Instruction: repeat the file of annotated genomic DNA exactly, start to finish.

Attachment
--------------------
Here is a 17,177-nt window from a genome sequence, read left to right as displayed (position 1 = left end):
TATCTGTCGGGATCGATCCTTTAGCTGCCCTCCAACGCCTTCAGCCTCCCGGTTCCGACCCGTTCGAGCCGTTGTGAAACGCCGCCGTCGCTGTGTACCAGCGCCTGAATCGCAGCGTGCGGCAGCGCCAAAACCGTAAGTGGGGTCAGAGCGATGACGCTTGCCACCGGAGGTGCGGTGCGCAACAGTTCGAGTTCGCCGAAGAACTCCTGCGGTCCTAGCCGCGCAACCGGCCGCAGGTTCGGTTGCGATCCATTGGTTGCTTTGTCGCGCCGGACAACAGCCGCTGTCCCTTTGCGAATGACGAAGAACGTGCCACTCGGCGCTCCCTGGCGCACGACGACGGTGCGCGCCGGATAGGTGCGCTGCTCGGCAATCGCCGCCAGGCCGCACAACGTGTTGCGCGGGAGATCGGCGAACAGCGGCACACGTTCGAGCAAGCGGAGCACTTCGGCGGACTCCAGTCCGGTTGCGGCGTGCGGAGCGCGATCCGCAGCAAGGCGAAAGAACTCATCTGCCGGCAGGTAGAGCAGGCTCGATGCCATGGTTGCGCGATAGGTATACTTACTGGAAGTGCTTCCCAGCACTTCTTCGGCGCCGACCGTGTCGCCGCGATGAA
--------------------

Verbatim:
Here is a 17,177-nt window from a genome sequence, read left to right as displayed (position 1 = left end):
TATCTGTCGGGATCGATCCTTTAGCTGCCCTCCAACGCCTTCAGCCTCCCGGTTCCGACCCGTTCGAGCCGTTGTGAAACGCCGCCGTCGCTGTGTACCAGCGCCTGAATCGCAGCGTGCGGCAGCGCCAAAACCGTAAGTGGGGTCAGAGCGATGACGCTTGCCACCGGAGGTGCGGTGCGCAACAGTTCGAGTTCGCCGAAGAACTCCTGCGGTCCTAGCCGCGCAACCGGCCGCAGGTTCGGTTGCGATCCATTGGTTGCTTTGTCGCGCCGGACAACAGCCGCTGTCCCTTTGCGAATGACGAAGAACGTGCCACTCGGCGCTCCCTGGCGCACGACGACGGTGCGCGCCGGATAGGTGCGCTGCTCGGCAATCGCCGCCAGGCCGCACAACGTGTTGCGCGGGAGATCGGCGAACAGCGGCACACGTTCGAGCAAGCGGAGCACTTCGGCGGACTCCAGTCCGGTTGCGGCGTGCGGAGCGCGATCCGCAGCAAGGCGAAAGAACTCATCTGCCGGCAGGTAGAGCAGGCTCGATGCCATGGTTGCGCGATAGGTATACTTACTGGAAGTGCTTCCCAGCACTTCTTCGGCGCCGACCGTGTCGCCGCGATGAA